“World over, the documentary film scene is radical. Documentary is supposed to be a radical medium. In even the most conservative societies, documentary filmmakers are radical people.”
So said 28-year-old documentary filmmaker Ammar Aziz, who won Pakistan its third FIPRESCI Prize for his debut feature-length documentary, A Walnut Tree in late May. The International Federation of Film Critics, or FIPRESCI, is an international consortium of national film critics and journalists promoting film culture. The organisation hands out this prestigious prize during film festivals worldwide.
Aziz, a self-confessed Marxist, was awarded the prize after the film’s show at the Documentartist, 9th Istanbul Documentary Days in the beautiful Turkish city last week, and joins a prestigious list of filmmaking legends such as Satyajit Ray, Jean-Luc Godard, Terrence Malick and Michael Moore to name a few who have received the same honour since its inception in the 1940s. The young filmmaker is only the third Pakistani to be receiving this award, with Jamil Dehalvi and Mehreen Jabbar being the previous recipients.
“I’m thrilled to be acknowledged by the International Federation of Film Critics. Sometimes when you get such overwhelming appreciation early in your career, it’s challenging to keep moving with the same pace,” the National College of Arts graduate told Images.
"I hope this prestigious award will inspire the younger generation of Pakistani filmmakers to undo the NGO-isation of documentary filmmaking and see it as a serious art form."
A Walnut Tree sheds light on the plight of internally displaced persons living in the Jalozai camp through the protagonist, Baba, an over 60-year-old former teacher and poet who yearns to go back to his village in Tirah valley, and one day just disappears.
According to the filmmaker, Baba’s story symbolises the collective pain of that land really well. “It gives a familiar face to the Pashtun people, who are seen as the ‘others’, dangerous, native, brown, terrorists. This man was a poet, grandfather, former teacher. The film also helped break stereotypes,” Aziz said.
The documentary, deriving its name from the walnut tree that Baba’s father had planted that he believes is still there waiting for them, captures the longing of such people uprooted from their houses by the Pakistan army’s war against the Taliban and who have no idea if and when they’ll ever be able to return to their roots.
“Initially, I just wanted to go and see the life of victims of the war on terror, how they struggle to survive in a society like this. Once there at the Jalozai camp, I felt I wanted to explore the idea of displacement, homelessness. It was personal for me as I had heard stories of Partition and the violence from my grandparents. I saw people suffering from Post-Traumatic Stress Disorder, psychological problems and it was not just food, clean drinking water they were craving for. It was more of a sense of security that they wanted. Baba, the protagonist, who wanted to go home to Tirah valley, reminded me of my grandparents,” Aziz explained how he came up with the idea in 2013 and how it took him almost three years to complete.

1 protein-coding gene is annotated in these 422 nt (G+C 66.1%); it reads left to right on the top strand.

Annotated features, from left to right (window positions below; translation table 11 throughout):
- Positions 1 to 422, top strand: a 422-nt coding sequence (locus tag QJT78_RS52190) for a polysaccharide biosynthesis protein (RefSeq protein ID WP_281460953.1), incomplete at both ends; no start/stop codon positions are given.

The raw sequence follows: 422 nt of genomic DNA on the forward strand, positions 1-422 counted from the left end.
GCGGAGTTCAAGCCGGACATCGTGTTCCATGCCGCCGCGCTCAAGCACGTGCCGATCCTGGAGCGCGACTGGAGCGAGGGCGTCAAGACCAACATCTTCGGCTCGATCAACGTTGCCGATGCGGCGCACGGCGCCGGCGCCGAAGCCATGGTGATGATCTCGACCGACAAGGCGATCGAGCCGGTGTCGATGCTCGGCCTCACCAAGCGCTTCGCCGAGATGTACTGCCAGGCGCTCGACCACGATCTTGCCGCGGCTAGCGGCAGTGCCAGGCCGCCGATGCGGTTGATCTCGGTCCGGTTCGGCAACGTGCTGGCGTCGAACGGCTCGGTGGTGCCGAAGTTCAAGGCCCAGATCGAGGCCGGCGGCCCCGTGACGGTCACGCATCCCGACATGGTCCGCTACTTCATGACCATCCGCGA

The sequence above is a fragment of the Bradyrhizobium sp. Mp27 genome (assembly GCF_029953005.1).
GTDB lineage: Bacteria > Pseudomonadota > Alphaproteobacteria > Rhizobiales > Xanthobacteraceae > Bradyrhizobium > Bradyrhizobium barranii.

A prestigious past
FIPRESCI is not the only award Aziz’s film has won. A Walnut Tree had its world premiere at the International Documentary Filmfestival Amsterdam, considered the world’s largest documentary film festival, in November last year. The same month it was screened at Film Southasia – a festival of South Asia documentaries -- in Kathmandu, Nepal where it won its first best film award, the Ram Bahadur Trophy.
It was then selected for North America’s largest documentary film festival, Hot Docs, in Canada. The documentary also won the best film award at Moscow International Documentary Film Festival in May this year, called the Grand Prix Award.
In addition to all these honours, A Walnut Tree also received a special jury mention from an Italian festival, and this year saw a spree of screenings as the official selection at One World in Czech Republic, Human Rights and Arts Festival in Australia, FilmAmed Diyarbakir, Turkish Kurdistan and Bengluru International Film Festival in India, while after over 10 screenings worldwide, Aziz plans to take his project to a lot more countries.
Of screenings and censor woes
About showing the very pertinent documentary here in Pakistan, he said he would love to do so, but not for a handful of people, or friends.
“Some NGOs, individuals have asked me for smaller screenings, but I want to take the film to the masses, especially in major cities such as Peshawar and Quetta etc. but I don’t see that happening in the near future; maybe but later this year."
"My biggest concern is I would have to send the film to the censor board and there I’m sure some things will be chopped out. The censor issue is very problematic for me,” Aziz signs off pessimistically."
All photographs courtesy Ammar Aziz